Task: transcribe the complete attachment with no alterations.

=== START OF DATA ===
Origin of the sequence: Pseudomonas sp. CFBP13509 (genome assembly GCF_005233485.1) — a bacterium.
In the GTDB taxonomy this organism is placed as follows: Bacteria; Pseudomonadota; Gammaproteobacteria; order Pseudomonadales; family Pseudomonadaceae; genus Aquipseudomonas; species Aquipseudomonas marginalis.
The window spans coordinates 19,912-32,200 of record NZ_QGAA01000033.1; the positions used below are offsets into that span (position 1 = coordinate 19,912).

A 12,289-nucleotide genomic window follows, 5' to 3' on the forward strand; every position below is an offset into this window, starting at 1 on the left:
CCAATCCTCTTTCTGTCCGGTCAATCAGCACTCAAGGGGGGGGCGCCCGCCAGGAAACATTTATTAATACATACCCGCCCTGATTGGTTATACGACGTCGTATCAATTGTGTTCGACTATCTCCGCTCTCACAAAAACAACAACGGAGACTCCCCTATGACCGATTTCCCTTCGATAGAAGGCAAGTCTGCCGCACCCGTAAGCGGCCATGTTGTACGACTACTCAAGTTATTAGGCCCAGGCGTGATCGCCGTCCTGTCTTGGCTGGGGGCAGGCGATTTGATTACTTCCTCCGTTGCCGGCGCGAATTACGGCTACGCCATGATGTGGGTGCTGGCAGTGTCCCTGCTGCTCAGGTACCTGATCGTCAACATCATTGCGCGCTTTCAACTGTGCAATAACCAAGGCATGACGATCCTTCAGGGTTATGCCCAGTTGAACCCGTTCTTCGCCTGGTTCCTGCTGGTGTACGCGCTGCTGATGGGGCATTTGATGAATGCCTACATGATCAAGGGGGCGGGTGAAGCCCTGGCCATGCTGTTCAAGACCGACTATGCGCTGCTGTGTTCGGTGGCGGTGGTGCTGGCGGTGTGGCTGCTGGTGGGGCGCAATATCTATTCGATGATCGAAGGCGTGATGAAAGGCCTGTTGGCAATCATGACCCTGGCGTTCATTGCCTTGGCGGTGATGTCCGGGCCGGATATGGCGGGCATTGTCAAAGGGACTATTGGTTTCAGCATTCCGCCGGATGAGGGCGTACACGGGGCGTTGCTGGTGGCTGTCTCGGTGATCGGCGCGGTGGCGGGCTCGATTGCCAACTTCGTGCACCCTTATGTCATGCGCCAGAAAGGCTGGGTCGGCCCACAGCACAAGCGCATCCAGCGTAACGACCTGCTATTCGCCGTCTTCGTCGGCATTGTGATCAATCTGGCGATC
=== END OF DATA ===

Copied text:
Origin of the sequence: Pseudomonas sp. CFBP13509 (genome assembly GCF_005233485.1) — a bacterium.
In the GTDB taxonomy this organism is placed as follows: Bacteria; Pseudomonadota; Gammaproteobacteria; order Pseudomonadales; family Pseudomonadaceae; genus Aquipseudomonas; species Aquipseudomonas marginalis.
The window spans coordinates 19,912-32,200 of record NZ_QGAA01000033.1; the positions used below are offsets into that span (position 1 = coordinate 19,912).

A 12,289-nucleotide genomic window follows, 5' to 3' on the forward strand; every position below is an offset into this window, starting at 1 on the left:
CCAATCCTCTTTCTGTCCGGTCAATCAGCACTCAAGGGGGGGGCGCCCGCCAGGAAACATTTATTAATACATACCCGCCCTGATTGGTTATACGACGTCGTATCAATTGTGTTCGACTATCTCCGCTCTCACAAAAACAACAACGGAGACTCCCCTATGACCGATTTCCCTTCGATAGAAGGCAAGTCTGCCGCACCCGTAAGCGGCCATGTTGTACGACTACTCAAGTTATTAGGCCCAGGCGTGATCGCCGTCCTGTCTTGGCTGGGGGCAGGCGATTTGATTACTTCCTCCGTTGCCGGCGCGAATTACGGCTACGCCATGATGTGGGTGCTGGCAGTGTCCCTGCTGCTCAGGTACCTGATCGTCAACATCATTGCGCGCTTTCAACTGTGCAATAACCAAGGCATGACGATCCTTCAGGGTTATGCCCAGTTGAACCCGTTCTTCGCCTGGTTCCTGCTGGTGTACGCGCTGCTGATGGGGCATTTGATGAATGCCTACATGATCAAGGGGGCGGGTGAAGCCCTGGCCATGCTGTTCAAGACCGACTATGCGCTGCTGTGTTCGGTGGCGGTGGTGCTGGCGGTGTGGCTGCTGGTGGGGCGCAATATCTATTCGATGATCGAAGGCGTGATGAAAGGCCTGTTGGCAATCATGACCCTGGCGTTCATTGCCTTGGCGGTGATGTCCGGGCCGGATATGGCGGGCATTGTCAAAGGGACTATTGGTTTCAGCATTCCGCCGGATGAGGGCGTACACGGGGCGTTGCTGGTGGCTGTCTCGGTGATCGGCGCGGTGGCGGGCTCGATTGCCAACTTCGTGCACCCTTATGTCATGCGCCAGAAAGGCTGGGTCGGCCCACAGCACAAGCGCATCCAGCGTAACGACCTGCTATTCGCCGTCTTCGTCGGCATTGTGATCAATCTGGCGATC